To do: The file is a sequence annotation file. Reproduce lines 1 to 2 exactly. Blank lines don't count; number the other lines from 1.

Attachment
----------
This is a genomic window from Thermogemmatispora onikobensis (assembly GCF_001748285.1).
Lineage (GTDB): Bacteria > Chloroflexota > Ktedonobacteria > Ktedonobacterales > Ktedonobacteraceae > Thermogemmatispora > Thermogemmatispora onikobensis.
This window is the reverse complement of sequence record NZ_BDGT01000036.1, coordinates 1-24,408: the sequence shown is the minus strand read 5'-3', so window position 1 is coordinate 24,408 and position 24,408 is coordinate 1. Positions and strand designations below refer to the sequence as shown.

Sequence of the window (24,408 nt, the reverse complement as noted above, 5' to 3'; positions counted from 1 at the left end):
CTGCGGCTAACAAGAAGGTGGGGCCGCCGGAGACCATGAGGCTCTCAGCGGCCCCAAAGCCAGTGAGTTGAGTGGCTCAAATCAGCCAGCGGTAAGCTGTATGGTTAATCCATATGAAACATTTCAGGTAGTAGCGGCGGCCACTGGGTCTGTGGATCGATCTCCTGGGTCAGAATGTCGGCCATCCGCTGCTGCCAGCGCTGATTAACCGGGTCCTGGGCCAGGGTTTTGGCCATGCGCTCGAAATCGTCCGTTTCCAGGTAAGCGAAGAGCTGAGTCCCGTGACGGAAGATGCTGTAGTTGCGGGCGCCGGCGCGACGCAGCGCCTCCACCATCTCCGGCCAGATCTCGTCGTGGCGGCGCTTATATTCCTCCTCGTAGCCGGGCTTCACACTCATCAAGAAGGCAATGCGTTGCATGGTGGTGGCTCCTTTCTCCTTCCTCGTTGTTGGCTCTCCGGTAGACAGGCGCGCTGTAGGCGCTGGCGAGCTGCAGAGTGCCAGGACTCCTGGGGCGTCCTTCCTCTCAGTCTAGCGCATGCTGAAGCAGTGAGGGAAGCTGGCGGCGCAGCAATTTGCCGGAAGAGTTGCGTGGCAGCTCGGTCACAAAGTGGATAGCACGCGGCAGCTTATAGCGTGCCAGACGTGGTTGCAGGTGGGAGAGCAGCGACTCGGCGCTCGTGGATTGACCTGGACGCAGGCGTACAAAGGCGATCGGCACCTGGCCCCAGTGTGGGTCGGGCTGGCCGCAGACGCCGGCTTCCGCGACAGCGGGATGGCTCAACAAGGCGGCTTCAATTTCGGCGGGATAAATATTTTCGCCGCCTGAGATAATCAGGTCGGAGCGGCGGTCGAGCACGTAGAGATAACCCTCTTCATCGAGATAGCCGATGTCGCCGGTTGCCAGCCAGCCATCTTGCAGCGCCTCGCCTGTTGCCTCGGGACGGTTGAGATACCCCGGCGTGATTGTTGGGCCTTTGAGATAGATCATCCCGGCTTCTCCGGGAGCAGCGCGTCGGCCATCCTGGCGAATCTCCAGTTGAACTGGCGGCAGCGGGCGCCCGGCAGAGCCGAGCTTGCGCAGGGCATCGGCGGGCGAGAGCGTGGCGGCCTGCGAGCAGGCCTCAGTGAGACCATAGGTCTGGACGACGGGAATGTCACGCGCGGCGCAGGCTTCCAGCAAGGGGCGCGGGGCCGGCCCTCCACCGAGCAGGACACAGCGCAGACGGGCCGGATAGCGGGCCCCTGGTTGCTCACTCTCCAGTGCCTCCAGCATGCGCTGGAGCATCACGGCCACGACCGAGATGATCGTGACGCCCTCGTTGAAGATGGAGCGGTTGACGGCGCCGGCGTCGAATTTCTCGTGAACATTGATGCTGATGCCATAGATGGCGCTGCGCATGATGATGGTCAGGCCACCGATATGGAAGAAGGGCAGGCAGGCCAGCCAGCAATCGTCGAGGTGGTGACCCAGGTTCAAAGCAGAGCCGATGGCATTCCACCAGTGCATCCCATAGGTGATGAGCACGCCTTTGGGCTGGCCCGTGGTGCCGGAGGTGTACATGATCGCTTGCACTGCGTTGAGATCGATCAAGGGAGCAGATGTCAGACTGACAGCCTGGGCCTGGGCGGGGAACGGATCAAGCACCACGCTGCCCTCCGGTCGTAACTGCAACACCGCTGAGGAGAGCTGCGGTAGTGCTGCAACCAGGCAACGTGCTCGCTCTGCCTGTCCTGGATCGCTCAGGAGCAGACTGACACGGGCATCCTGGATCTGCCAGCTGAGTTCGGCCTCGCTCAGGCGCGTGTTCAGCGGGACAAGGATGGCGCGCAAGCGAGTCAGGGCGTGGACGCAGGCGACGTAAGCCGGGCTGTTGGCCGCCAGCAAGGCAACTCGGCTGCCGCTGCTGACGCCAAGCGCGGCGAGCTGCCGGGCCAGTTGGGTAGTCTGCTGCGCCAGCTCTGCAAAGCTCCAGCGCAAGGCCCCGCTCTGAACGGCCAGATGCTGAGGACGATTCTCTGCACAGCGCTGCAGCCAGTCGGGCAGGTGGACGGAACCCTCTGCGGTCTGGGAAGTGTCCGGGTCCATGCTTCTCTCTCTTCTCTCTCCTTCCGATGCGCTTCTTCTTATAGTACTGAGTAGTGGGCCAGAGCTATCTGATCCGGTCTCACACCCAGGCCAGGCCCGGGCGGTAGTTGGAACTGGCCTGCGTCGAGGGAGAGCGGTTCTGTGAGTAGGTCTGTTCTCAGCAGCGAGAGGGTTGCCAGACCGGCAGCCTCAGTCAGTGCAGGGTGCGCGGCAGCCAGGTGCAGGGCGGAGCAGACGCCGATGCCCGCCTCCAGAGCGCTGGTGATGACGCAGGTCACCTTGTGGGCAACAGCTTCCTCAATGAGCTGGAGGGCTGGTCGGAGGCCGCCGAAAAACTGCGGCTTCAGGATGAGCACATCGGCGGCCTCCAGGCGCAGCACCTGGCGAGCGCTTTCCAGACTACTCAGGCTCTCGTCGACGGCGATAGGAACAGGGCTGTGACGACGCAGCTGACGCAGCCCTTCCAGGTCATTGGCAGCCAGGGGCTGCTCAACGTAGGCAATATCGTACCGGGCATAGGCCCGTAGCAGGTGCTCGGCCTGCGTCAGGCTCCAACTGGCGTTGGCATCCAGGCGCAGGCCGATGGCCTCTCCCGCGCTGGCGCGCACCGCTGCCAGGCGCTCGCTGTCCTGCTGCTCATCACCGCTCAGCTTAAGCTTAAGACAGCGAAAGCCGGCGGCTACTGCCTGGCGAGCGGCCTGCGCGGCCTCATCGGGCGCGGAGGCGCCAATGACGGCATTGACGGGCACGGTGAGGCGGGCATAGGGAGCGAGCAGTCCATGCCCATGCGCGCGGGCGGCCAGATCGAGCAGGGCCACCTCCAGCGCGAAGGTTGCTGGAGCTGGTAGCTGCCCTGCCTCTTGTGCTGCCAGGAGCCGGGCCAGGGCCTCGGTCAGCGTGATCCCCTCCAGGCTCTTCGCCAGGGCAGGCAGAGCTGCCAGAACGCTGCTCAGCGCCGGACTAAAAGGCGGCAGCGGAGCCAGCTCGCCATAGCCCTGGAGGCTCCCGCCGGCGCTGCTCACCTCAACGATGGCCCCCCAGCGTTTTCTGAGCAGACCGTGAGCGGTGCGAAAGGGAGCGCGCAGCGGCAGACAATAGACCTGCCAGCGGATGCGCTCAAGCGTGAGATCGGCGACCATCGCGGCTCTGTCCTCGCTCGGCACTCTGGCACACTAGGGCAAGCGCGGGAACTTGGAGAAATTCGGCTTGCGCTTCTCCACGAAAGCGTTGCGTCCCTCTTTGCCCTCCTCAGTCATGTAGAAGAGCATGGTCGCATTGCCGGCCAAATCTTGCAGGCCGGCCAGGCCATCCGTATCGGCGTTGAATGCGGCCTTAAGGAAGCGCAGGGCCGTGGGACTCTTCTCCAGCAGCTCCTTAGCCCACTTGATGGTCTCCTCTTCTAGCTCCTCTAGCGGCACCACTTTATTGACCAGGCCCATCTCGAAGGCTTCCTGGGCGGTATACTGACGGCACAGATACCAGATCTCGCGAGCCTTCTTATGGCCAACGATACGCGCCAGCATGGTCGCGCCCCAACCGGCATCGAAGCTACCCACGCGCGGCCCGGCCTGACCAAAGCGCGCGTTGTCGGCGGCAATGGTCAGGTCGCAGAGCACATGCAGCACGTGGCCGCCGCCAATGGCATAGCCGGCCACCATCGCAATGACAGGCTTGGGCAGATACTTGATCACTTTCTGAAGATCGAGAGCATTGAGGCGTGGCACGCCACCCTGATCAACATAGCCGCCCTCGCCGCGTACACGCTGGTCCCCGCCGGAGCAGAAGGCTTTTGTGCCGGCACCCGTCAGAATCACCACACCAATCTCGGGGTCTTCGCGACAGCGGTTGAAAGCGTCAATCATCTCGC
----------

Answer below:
This is a genomic window from Thermogemmatispora onikobensis (assembly GCF_001748285.1).
Lineage (GTDB): Bacteria > Chloroflexota > Ktedonobacteria > Ktedonobacterales > Ktedonobacteraceae > Thermogemmatispora > Thermogemmatispora onikobensis.